Metro Ages and Stages

Human development ages and stages.  Source: shutterstock.com

I didn’t do much writing here over the holiday season, but I did my share of reading.  One thing that caught my eye at the end of 2013 was a piece by Joel Kotkin at New Geography, examining his choices of metro areas with the most and least economic momentum going into 2014.

His analysis, done with the Praxis Strategy Group, comes with a set of assumptions:

Our assumption is that strong local economies attract the most people and create the best conditions for family formation, which in turn generates new demand. Strong productive industries drive demand for such things as heath care, business services and retail, as well as single-family houses, a critical component of local growth and still the aspirational goal of the vast majority of Americans. This, of course, depends on economic factors, which drive perceptions of better times and provide the income necessary to qualify for a mortgage.

Kotkin then uses a variety of indices (GDP growth, job growth, population change, unemployment rate, median household income growth, domestic migration rate, birth rate, and change in educational attainment) to see which of the nation’s metro areas with a population greater than one million meet his economic momentum criteria.

Perhaps not suprisingly, Sun Belt metros dominate the top of the list.  Austin, TX headed the list, and Texas metros comprised four of the top six (#2 San Antonio, #4 Houston and #6 Dallas).  The highest-ranked non-Sun Belt metro was #11 Minneapolis/St. Paul (which has an economy similar to Sun Belt metros), and the highest-ranked traditional Rust Belt metro was Baltimore at #17.  As is often the case, the larger Rust Belt metros are clustered at the bottom of the list, with Philadelphia, Milwaukee, St. Louis, Chicago, Cleveland and Detroit all in the lower third of the list.  There are a few Sun Belt metros at or near the bottom, like Miami, Riverside/San Bernardino and Las Vegas, largely due to the exceptional hit and lagging recovery their economies have endured since the onset of the Great Recession.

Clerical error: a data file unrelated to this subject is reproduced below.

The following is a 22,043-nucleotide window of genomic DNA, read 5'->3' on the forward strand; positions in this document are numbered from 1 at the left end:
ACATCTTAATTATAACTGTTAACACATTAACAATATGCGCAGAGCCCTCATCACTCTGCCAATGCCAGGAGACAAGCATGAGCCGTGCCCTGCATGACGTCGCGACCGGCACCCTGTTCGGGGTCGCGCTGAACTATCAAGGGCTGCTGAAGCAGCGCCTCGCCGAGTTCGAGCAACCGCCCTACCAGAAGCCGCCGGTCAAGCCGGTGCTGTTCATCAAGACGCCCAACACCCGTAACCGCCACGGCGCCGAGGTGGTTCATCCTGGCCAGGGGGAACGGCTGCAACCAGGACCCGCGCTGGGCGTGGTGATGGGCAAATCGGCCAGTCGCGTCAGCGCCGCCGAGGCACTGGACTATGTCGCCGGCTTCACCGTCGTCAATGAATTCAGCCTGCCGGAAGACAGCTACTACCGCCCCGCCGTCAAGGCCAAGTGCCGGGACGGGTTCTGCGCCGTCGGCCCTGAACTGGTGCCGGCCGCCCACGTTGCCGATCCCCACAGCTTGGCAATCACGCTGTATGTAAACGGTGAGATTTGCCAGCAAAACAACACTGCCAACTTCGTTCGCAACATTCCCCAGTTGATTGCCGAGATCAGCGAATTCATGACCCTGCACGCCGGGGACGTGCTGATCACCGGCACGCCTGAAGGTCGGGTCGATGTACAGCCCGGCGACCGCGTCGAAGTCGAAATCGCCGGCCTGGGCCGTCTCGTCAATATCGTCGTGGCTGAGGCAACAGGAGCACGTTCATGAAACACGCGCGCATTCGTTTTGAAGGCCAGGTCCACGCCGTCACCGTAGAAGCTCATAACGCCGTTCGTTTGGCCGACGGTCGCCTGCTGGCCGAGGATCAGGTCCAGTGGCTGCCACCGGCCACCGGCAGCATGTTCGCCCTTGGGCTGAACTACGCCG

My overriding thought while reading this?  It’s time for us to stop comparing apples and oranges.  Comparing economic momentum among metros in this manner is like comparing the physical capacity of young adults with that of middle age people.  They don’t measure up and they never will.

I’ve been working on a theory that metro areas are products of certain ages and exist within a variety of stages.  If you saw my so-called Big Theory on American Development, you’ll remember that I envisioned three development eras (Early Era, Industrial Era and Auto Era) since the founding of our nation, with each era made up of four development periods.  I see cities, and by extension metro areas, as being products of periods within an era.

I haven’t yet arrived on a definitive approach to identifying the “age” of a metro yet, but my guess is that the census year that a core city of a metro reaches about one-quarter to one-half of its peak population, the city has effectively set the tone for the surrounding area.  I think there’s a certain time at which, when land has been platted, subdivided and developed, the core city establishes the development precedent for the entire metro area.  Development types from subsequent eras and periods are certainly added, but they simply become part of the established milieu.

Relatedly, I see metro areas as existing within one of several stages, just as we humans go through childhood, adolescence, young adulthood, middle age and elder stages.  Even though I don’t believe they meant for it to be interpreted in this way, the Brookings Institution’s State of Metropolitan America from 2010 pointed out categories in a similar fashion.  Grouping metros as being either high or low in terms of their growth, diversity (as determined by foreign-born population) and educational attainment (as determined by the percentage of adult residents with a bachelor’s degree or more), Brookings identified seven metro area types.  You can see how they’re categorized below:

  Growth Diversity Educational Attainment
Next Frontier H H H
New Heartland H L H
Diverse Giant L H H
Border Growth H H L
Midsized Magnet H L L
Skilled Anchor L L H
Industrial Core L L L

You can probably envision how the metros fit within the categories.  Examples:

Next Frontier: Austin; Dallas; Washington, DC
New Heartland: Atlanta; Charlotte; Portland
Diverse Giant: New York; Los Angeles; Chicago
Border Growth: Las Vegas; Phoenix; San Antonio
Midsized Magnet: Jacksonville; Oklahoma City; Tampa/St. Pete
Skilled Anchor: Baltimore; Boston; Pittsburgh
Industrial Core: Buffalo; Cleveland; Detroit
I see metro areas as being dynamic places that have differing ages and differing places on the developmental spectrum, preventing us from accurately and adequately comparing them to each other.  Urbanists should be considering policy strategies that take into account these differences, rather than trying to enforce a singular model on all.

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